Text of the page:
You needn't elaborate on "why" you're changing. No need for a speech. Judges approve most petitions without a fuss.
You must be at least 18 years old to petition the court without parental consent and participation.
If both you and a spouse or partner are petitioning the court, file separate petitions. This entails separate fees and hearings.
Schedule your hearing
The court clerk will assign a case number and schedule your hearing for the same day or soon thereafter. Most hearings last mere minutes.
A judge or court commissioner will rule on your petition, which will become a public record. They grant most requests.
Once the judge approves your name change, take your signed court order and begin changing your name.
You may have to pay a filing fee to record your Order with the court clerk or county auditor. Certified copies cost extra.
Child name change
Child and adult name change (see prior section) is not much different. This section explains the added requirements.
To change a child's name in Washington State, one parent or legal guardian must file a Minor Name Change petition in the district court of the child's residence.
You must give the other parent notice of the petition so they may appear in court to voice any objection.
A parent has the right, before Washington State law, to object to a petition seeking to change the name of his/her child.
If one parent doesn't want their child's name changed, they must object in court. The judge will break the stalemate.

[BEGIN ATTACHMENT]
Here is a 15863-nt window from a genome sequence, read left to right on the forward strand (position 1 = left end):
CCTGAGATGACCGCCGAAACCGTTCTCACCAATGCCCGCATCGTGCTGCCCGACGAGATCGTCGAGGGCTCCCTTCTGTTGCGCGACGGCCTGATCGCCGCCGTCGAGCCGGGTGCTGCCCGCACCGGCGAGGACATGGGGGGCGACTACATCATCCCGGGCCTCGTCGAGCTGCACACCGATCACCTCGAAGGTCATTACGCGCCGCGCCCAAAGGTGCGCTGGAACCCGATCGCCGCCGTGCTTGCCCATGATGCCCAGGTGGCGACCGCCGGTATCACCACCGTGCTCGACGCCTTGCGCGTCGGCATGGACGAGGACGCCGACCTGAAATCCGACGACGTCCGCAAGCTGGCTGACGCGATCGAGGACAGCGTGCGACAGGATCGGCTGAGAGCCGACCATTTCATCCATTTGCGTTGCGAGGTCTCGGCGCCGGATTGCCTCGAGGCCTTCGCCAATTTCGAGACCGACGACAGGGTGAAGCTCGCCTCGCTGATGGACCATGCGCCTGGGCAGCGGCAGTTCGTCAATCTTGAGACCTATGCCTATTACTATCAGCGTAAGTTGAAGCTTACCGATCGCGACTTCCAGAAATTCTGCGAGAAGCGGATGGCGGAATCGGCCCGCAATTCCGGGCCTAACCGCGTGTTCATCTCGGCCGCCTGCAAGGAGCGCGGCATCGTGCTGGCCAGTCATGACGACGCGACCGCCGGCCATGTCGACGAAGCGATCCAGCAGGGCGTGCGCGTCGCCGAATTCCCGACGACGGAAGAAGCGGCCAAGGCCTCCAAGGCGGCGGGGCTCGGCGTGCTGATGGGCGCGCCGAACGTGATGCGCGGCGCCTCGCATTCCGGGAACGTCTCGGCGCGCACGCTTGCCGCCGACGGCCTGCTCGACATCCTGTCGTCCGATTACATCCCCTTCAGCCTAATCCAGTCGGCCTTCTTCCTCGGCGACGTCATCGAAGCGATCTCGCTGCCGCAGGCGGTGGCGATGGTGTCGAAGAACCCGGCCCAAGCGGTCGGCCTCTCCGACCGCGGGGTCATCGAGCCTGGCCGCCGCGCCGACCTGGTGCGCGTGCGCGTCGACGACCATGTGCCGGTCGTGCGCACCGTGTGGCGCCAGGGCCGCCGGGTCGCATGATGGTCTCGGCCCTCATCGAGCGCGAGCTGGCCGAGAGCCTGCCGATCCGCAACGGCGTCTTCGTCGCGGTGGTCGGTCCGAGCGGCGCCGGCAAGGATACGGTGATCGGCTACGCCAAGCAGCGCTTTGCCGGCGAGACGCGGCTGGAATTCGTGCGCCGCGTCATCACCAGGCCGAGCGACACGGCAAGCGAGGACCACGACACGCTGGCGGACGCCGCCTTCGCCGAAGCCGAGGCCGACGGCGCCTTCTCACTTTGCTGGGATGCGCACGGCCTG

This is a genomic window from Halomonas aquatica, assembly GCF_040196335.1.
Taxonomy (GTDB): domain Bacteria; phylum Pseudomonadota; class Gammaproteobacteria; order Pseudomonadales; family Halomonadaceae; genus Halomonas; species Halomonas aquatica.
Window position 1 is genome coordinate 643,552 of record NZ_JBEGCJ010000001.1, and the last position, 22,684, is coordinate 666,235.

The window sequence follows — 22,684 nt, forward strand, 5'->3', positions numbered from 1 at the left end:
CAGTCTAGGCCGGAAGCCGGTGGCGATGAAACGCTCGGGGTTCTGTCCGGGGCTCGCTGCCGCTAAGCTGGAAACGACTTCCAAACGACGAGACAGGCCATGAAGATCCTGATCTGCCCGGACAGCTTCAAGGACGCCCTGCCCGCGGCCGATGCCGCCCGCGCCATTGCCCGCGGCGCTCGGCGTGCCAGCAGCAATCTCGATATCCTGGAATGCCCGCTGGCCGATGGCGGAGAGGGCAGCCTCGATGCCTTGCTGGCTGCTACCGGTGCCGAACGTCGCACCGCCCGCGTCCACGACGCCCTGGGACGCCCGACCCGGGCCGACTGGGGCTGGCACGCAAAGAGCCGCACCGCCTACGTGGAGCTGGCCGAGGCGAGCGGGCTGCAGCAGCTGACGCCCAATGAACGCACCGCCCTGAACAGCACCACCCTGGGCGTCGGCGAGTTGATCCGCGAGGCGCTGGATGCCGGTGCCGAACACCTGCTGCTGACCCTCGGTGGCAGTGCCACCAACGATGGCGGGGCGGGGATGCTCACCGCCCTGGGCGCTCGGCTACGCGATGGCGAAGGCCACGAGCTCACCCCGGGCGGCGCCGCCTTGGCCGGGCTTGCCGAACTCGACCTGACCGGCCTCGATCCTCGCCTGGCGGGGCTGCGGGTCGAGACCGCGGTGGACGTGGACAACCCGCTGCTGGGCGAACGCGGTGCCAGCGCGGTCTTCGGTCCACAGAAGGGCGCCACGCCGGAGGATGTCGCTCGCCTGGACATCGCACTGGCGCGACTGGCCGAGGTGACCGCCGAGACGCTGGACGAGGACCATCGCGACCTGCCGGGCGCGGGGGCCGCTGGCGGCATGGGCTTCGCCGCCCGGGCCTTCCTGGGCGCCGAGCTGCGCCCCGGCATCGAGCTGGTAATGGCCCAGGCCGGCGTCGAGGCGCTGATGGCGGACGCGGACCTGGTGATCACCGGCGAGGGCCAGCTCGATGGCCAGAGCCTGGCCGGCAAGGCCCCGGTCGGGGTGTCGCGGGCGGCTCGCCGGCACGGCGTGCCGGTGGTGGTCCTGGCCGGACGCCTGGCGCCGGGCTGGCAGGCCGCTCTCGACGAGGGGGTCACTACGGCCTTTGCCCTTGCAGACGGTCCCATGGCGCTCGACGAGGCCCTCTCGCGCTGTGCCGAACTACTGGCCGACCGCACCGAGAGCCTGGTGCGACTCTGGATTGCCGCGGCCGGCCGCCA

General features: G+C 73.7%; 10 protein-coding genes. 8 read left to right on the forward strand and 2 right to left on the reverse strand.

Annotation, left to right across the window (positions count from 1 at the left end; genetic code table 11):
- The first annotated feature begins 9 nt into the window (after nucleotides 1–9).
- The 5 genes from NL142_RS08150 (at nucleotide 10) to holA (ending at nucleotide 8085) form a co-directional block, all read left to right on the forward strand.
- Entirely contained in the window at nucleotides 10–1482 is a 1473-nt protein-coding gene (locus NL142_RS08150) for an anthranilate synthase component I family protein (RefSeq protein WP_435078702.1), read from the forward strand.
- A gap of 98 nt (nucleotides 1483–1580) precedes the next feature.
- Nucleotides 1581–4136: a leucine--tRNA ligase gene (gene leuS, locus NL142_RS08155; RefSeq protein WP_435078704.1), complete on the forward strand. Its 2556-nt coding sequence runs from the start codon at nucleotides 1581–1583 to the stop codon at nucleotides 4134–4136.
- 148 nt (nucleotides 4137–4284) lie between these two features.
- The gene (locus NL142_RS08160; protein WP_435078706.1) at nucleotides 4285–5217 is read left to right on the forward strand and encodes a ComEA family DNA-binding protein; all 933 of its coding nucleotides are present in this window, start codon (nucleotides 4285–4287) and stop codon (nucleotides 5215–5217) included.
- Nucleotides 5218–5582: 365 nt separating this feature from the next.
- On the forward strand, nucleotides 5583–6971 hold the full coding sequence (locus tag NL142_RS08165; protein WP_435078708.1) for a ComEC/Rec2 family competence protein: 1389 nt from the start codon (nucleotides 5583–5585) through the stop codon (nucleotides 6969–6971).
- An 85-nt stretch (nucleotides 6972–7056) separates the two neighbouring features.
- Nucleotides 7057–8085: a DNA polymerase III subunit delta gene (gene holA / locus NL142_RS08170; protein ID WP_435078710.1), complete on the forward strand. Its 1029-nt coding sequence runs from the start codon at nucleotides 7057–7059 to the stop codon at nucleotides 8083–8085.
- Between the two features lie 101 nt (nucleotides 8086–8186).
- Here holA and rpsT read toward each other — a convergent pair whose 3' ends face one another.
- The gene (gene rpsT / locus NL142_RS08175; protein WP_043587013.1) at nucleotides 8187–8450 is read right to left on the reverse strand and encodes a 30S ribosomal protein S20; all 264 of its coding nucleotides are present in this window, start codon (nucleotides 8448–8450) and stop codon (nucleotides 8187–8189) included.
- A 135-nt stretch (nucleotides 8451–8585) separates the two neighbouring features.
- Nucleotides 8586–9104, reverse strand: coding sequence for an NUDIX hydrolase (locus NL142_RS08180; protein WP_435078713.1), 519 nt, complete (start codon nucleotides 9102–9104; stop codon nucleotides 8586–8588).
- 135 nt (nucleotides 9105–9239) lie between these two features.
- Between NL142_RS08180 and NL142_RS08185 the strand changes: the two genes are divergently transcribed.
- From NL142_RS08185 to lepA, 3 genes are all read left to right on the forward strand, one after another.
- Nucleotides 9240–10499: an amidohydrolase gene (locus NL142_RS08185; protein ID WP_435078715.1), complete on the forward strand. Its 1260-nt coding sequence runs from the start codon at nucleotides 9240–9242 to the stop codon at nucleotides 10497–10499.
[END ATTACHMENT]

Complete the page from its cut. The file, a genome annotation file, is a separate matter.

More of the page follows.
The child's consent
Children at or above the age of 14 must consent to changing their name. The judge will still take into account the wishes of younger kids.
Adoption name change
Name change is part of the regular adoption proceedings, not requiring a separate court petition.
You may change the name on your Washington State birth certificate with a court order, but not a marriage certificate or divorce decree.
Send a certified copy of the court order and any other documentation required to the Department of Health in the Center for Health Statistics in Washington.
Social security card and driver's license
When you complete a name change, always update your social security card first so that the Social Security Administration correctly records your earned benefits.
If you don't report on time, the IRS may delay your income tax refund.
Approach the Washington State's DOL for a new driver's license or ID card. Show a certified copy of your marriage certificate, divorce decree, or court order.
Don't forget to update your name with non-governmental institutions, such as insurance companies, banks, creditors, employers, schools, military, and voter registration, among others.
If you have questions about changing your name in Washington State, leave them in the comments section below.